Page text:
Andrew S. Curran

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Andrew Curran is the author of Diderot and the Art of Thinking Freely (Other Press, 2019), named one of the best biographies of 2019 by Kirkus Reviews. Curran is also the author of The Anatomy of Blackness: Science and Slavery in an Era of Enlightenment, which was A Choice Outstanding Academic Title and also received the 2018 Louis Marin Prize from the French l’Académie des sciences d’outre-mer). He has also published in the New York Times, The Guardian, Time Magazine, and The Wall Street Journal. He is currently working on a project on the birth of race that is under contract with Harvard University Press.

Curran lives in Connecticut where he is the William Armstrong Professor of the Humanities and Professor of French at Wesleyan University
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Andrew S. Curran I've gone back to a more academic project, on the subject of a contest on "blackness" organized by the Royal Academy of Sciences in Bordeaux in 1741. …moreI've gone back to a more academic project, on the subject of a contest on "blackness" organized by the Royal Academy of Sciences in Bordeaux in 1741. (less)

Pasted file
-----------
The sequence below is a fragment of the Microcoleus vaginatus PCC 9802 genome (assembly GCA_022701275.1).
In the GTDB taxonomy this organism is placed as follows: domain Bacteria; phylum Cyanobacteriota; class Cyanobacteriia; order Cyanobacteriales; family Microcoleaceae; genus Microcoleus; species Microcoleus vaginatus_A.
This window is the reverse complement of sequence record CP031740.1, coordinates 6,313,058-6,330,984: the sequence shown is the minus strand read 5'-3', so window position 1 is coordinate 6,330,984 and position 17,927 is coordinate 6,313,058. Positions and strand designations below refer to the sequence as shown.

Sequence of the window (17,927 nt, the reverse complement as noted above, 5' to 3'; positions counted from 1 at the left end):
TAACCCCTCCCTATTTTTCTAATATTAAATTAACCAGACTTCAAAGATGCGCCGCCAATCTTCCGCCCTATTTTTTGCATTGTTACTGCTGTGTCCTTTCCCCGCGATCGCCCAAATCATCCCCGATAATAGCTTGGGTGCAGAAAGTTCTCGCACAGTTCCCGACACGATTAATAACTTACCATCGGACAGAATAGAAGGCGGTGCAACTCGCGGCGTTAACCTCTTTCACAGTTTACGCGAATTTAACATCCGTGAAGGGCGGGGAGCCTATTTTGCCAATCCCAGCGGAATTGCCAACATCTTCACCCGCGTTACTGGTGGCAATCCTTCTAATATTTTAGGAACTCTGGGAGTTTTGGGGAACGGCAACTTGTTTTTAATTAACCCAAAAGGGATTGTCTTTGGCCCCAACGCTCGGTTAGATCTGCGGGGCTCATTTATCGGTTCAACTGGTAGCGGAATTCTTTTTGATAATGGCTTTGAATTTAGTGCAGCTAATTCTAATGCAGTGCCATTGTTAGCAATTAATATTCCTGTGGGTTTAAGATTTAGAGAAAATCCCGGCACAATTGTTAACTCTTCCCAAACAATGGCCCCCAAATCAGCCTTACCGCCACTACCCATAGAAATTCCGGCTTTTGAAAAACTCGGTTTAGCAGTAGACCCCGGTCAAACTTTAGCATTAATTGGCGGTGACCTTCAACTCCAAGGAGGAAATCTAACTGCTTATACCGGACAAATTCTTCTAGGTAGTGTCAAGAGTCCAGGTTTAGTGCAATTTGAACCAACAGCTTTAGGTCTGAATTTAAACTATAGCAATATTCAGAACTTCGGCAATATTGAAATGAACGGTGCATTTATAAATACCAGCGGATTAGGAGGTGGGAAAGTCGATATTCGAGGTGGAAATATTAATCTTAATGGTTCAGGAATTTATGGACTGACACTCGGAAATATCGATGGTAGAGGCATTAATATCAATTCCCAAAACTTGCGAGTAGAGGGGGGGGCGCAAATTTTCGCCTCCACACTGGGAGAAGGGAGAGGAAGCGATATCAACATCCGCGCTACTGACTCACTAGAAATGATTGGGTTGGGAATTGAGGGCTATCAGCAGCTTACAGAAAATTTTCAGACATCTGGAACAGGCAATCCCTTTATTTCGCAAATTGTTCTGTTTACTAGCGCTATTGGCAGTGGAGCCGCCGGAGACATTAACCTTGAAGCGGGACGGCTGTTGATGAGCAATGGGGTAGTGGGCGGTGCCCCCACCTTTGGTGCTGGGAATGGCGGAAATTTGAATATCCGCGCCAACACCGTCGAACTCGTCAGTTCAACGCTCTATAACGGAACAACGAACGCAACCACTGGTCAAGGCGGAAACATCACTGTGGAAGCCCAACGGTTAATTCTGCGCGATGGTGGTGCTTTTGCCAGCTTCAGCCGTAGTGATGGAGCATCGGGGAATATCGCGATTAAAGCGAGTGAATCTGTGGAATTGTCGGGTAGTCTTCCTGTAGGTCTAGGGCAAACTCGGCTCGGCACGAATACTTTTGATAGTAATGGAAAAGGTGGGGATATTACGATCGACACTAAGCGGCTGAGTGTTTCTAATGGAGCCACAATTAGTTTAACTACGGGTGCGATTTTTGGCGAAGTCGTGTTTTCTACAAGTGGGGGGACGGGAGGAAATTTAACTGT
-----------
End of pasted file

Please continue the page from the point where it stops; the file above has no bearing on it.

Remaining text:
Average rating: 4.11 · 339 ratings · 61 reviews · 3 distinct worksSimilar authors
Diderot and the Art of Thin...

4.11 avg rating — 327 ratings — published 2019 — 7 editions
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The Anatomy of Blackness: S...

4.09 avg rating — 11 ratings — published 2011 — 5 editions
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Sublime Disorder: Physical ...

it was amazing 5.00 avg rating — 1 rating — published 2001
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“From Bacon, Diderot learned that science need not bow down before a Bible-based view of the world; it should be based on induction and experimentation, and, ideally, used to further humankind’s mastery of nature. Locke delivered two related concepts. The first was a theory of mind that rejected the long-standing belief that humans were born with innate ideas (and, therefore, with an inborn understanding of the divine). In Locke’s view, the mind is a blank slate at birth, and our understanding of the exterior world comes about solely through sensation and reflection. This entirely nonspiritual view of cognition set up a second critical lesson. Since, according to the English philosopher, true knowledge is limited to what we can learn through our senses, anyone involved in seeking out nature’s secrets must rely on observation and experiment — on a so-called empirical approach — and avoid building huge systems based on fantasy.”
Andrew S. Curran, Diderot and the Art of Thinking Freely

“The forty-seven-year-old Diderot had been an ideal model for Garand, having been confined to a chair after running into a shin-level metal bar while chasing swans around the château’s fountain.”
Andrew S. Curran, Diderot and the Art of Thinking Freely

“Diderot’s effusive art criticism inspired Stendhal, Balzac, and Baudelaire. Émile Zola credited Diderot’s “vivisections” of society as the foundation of the naturalism that characterized his and Balzac’s novels.8 Social theorists, too, were spellbound by Diderot’s prescient thought.”
Andrew S. Curran, Diderot and the Art of Thinking Freely




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